“Every few years, as I could afford it, I did something more to decrease my carbon footprint, make the house more comfortable, and decrease my energy bills.”

This ranged from adding more insulation and installing double glazed windows to fitting rooftop solar panels, a heat pump hot water system and split system heating and cooling.

While the house was comfortable and reasonably energy efficient, Kerryn wasn’t done yet.

In 2023 she commissioned a major renovation designed to update the tired- looking and cramped kitchen and bathroom, upgrade and insulate the floor and make the entire house airtight.

The result was so successful, a blower door test showed that the airtightness of the house had gone from 23 air changes per hour to less than two.

“With this level of air tightness, I hope to be able to live without the gas heating this winter,” said Kerryn.

The managing editor of Sanctuary, Anna Cumming, visited Kerryn’s renovated home and was impressed with the result.

“Kerryn and her design and build team have done a meticulous job of upgrading this modest little brick house into a low-energy, comfortable home, prioritising a well-sealed and insulated building envelope and managing to take the energy rating from 1.7 stars right up to 8.9 stars,” she said.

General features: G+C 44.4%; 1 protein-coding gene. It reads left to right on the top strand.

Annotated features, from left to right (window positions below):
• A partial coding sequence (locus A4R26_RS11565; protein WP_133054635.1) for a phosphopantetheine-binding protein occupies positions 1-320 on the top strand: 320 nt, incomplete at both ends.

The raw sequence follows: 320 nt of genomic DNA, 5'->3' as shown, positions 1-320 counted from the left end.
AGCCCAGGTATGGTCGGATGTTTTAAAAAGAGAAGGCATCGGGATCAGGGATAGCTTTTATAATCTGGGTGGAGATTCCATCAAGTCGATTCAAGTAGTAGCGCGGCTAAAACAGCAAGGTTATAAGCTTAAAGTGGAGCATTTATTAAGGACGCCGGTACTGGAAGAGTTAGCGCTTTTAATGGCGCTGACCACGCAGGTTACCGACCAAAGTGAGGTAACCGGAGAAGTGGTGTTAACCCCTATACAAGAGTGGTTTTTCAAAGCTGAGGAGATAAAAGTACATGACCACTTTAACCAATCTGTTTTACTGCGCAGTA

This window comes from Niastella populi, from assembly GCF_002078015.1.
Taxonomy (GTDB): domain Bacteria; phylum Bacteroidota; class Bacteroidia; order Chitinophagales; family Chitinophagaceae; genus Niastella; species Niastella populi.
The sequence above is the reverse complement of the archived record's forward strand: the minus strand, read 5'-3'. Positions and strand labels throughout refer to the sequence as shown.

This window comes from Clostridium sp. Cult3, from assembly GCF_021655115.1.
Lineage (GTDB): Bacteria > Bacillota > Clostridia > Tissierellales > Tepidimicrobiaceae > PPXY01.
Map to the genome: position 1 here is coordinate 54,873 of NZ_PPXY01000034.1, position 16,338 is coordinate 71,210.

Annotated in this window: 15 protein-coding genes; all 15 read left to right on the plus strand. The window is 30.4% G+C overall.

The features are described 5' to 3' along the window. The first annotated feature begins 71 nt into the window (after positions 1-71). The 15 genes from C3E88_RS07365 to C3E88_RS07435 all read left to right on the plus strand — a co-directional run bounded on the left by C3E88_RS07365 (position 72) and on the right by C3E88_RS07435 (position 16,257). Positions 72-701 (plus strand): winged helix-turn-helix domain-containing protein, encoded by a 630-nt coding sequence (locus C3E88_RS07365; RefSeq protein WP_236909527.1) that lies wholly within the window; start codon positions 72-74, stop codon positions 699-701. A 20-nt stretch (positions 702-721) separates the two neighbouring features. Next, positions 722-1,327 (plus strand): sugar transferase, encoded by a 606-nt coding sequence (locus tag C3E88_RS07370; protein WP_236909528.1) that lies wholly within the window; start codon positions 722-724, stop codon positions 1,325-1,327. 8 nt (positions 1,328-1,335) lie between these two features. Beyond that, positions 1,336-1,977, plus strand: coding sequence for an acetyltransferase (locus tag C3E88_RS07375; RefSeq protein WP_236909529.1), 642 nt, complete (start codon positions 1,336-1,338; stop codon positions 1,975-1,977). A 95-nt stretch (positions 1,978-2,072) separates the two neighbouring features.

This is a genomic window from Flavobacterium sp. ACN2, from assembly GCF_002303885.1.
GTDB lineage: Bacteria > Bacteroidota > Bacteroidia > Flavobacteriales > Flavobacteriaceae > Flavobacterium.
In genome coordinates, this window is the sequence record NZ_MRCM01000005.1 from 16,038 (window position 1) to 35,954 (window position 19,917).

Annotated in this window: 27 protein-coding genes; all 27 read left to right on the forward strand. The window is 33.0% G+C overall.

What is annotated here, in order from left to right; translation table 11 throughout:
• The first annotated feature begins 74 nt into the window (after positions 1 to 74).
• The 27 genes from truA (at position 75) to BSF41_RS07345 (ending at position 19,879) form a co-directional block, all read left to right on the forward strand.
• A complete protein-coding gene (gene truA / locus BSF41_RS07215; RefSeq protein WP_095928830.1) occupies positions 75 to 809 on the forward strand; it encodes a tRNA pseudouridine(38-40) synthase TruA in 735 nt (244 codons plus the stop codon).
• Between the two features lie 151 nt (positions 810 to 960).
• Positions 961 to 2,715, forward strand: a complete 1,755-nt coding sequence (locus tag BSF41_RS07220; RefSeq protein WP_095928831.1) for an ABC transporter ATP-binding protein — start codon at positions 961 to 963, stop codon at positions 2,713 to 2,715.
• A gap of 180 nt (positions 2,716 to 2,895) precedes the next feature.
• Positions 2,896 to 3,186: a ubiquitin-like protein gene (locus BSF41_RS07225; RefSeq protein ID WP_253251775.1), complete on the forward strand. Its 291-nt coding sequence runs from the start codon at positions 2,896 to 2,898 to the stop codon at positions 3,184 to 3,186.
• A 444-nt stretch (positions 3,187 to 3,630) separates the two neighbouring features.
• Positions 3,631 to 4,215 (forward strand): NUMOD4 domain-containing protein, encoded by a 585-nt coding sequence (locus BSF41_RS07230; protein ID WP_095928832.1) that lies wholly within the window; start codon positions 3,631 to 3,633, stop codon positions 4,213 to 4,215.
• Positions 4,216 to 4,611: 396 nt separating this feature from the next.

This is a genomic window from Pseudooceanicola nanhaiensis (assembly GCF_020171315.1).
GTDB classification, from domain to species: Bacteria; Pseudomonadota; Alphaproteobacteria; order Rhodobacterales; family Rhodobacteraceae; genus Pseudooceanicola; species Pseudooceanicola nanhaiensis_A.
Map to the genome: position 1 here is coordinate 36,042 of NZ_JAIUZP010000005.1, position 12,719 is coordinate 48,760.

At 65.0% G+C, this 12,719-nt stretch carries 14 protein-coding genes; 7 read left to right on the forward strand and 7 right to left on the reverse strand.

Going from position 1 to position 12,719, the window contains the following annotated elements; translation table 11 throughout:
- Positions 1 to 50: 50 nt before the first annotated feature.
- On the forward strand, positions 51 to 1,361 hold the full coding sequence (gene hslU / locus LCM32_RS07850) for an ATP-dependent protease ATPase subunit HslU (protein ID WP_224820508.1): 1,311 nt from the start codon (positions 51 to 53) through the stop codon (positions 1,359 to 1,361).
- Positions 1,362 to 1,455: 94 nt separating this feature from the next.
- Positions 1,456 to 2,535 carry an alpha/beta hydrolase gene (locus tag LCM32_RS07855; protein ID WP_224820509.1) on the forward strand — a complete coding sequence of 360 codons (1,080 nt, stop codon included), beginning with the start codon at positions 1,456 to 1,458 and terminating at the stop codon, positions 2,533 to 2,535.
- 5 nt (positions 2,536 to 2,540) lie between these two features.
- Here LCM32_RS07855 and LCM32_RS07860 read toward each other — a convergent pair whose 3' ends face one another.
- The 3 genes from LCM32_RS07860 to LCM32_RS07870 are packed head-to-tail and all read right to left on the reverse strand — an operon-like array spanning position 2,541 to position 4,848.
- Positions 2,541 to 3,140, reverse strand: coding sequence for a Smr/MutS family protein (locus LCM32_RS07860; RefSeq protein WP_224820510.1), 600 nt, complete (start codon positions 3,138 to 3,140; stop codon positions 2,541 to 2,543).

“With its new kitchen and slightly reconfigured layout that connects much better to Kerryn’s main love – her extensive productive garden – it’s an inspiring example of what can be achieved on a reasonable budget.”

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Sustaining the journey to sustainable living

While renovated eco-friendly homes such as Kerryn’s show what is possible, Ms Oakey said there are still barriers when it comes to embracing sustainability in the home.

“For example, [lack of] access to upfront capital to install new energy efficient appliances can prevent people from making their homes more efficient,” said Ms Oakey.

“That’s where governments need to step in and reduce those barriers by providing support, for example no-interest loans, to enable people to upgrade.

“Of course, another big barrier is a lack of information and know-how about how to proceed – that’s where Renew comes in!”

More information

On Renew’s Sustainable House Day – April 21 – over 100 homeowners across Australia will be opening their doors and sharing their experiences of building and living in sustainable homes.